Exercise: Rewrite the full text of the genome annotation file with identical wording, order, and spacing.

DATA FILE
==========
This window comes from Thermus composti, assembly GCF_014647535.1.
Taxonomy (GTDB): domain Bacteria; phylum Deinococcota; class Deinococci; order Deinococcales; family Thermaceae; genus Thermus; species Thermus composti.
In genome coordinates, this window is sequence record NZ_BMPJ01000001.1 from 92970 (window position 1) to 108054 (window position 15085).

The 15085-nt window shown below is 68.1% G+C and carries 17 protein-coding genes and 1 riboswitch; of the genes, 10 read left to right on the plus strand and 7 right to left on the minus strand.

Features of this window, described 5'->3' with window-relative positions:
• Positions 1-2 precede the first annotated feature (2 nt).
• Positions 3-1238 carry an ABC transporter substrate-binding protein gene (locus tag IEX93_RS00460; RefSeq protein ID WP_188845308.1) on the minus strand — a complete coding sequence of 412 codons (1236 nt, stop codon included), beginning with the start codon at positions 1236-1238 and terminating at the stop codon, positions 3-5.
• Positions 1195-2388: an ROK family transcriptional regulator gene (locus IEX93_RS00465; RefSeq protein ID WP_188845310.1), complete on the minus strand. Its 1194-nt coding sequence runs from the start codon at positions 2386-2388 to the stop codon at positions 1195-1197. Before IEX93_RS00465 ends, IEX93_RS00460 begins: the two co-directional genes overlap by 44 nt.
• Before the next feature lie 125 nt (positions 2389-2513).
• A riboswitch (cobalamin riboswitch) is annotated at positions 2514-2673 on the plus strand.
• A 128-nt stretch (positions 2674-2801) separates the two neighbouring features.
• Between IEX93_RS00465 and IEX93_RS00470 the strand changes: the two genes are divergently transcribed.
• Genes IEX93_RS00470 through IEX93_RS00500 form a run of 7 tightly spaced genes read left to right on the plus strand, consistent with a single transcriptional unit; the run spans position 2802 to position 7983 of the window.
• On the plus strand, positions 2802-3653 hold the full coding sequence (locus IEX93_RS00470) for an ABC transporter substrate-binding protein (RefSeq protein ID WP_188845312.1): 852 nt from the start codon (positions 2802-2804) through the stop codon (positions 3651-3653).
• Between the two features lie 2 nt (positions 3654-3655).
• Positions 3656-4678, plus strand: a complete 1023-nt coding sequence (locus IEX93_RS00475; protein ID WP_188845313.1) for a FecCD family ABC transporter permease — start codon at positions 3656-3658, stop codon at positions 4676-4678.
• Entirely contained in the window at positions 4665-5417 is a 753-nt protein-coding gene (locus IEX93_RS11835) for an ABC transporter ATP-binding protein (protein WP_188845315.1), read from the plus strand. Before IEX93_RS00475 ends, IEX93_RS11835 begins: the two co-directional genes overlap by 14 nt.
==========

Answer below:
This window comes from Thermus composti, assembly GCF_014647535.1.
Taxonomy (GTDB): domain Bacteria; phylum Deinococcota; class Deinococci; order Deinococcales; family Thermaceae; genus Thermus; species Thermus composti.
In genome coordinates, this window is sequence record NZ_BMPJ01000001.1 from 92970 (window position 1) to 108054 (window position 15085).

The 15085-nt window shown below is 68.1% G+C and carries 17 protein-coding genes and 1 riboswitch; of the genes, 10 read left to right on the plus strand and 7 right to left on the minus strand.

Features of this window, described 5'->3' with window-relative positions:
• Positions 1-2 precede the first annotated feature (2 nt).
• Positions 3-1238 carry an ABC transporter substrate-binding protein gene (locus tag IEX93_RS00460; RefSeq protein ID WP_188845308.1) on the minus strand — a complete coding sequence of 412 codons (1236 nt, stop codon included), beginning with the start codon at positions 1236-1238 and terminating at the stop codon, positions 3-5.
• Positions 1195-2388: an ROK family transcriptional regulator gene (locus IEX93_RS00465; RefSeq protein ID WP_188845310.1), complete on the minus strand. Its 1194-nt coding sequence runs from the start codon at positions 2386-2388 to the stop codon at positions 1195-1197. Before IEX93_RS00465 ends, IEX93_RS00460 begins: the two co-directional genes overlap by 44 nt.
• Before the next feature lie 125 nt (positions 2389-2513).
• A riboswitch (cobalamin riboswitch) is annotated at positions 2514-2673 on the plus strand.
• A 128-nt stretch (positions 2674-2801) separates the two neighbouring features.
• Between IEX93_RS00465 and IEX93_RS00470 the strand changes: the two genes are divergently transcribed.
• Genes IEX93_RS00470 through IEX93_RS00500 form a run of 7 tightly spaced genes read left to right on the plus strand, consistent with a single transcriptional unit; the run spans position 2802 to position 7983 of the window.
• On the plus strand, positions 2802-3653 hold the full coding sequence (locus IEX93_RS00470) for an ABC transporter substrate-binding protein (RefSeq protein ID WP_188845312.1): 852 nt from the start codon (positions 2802-2804) through the stop codon (positions 3651-3653).
• Between the two features lie 2 nt (positions 3654-3655).
• Positions 3656-4678, plus strand: a complete 1023-nt coding sequence (locus IEX93_RS00475; protein ID WP_188845313.1) for a FecCD family ABC transporter permease — start codon at positions 3656-3658, stop codon at positions 4676-4678.
• Entirely contained in the window at positions 4665-5417 is a 753-nt protein-coding gene (locus IEX93_RS11835) for an ABC transporter ATP-binding protein (protein WP_188845315.1), read from the plus strand. Before IEX93_RS00475 ends, IEX93_RS11835 begins: the two co-directional genes overlap by 14 nt.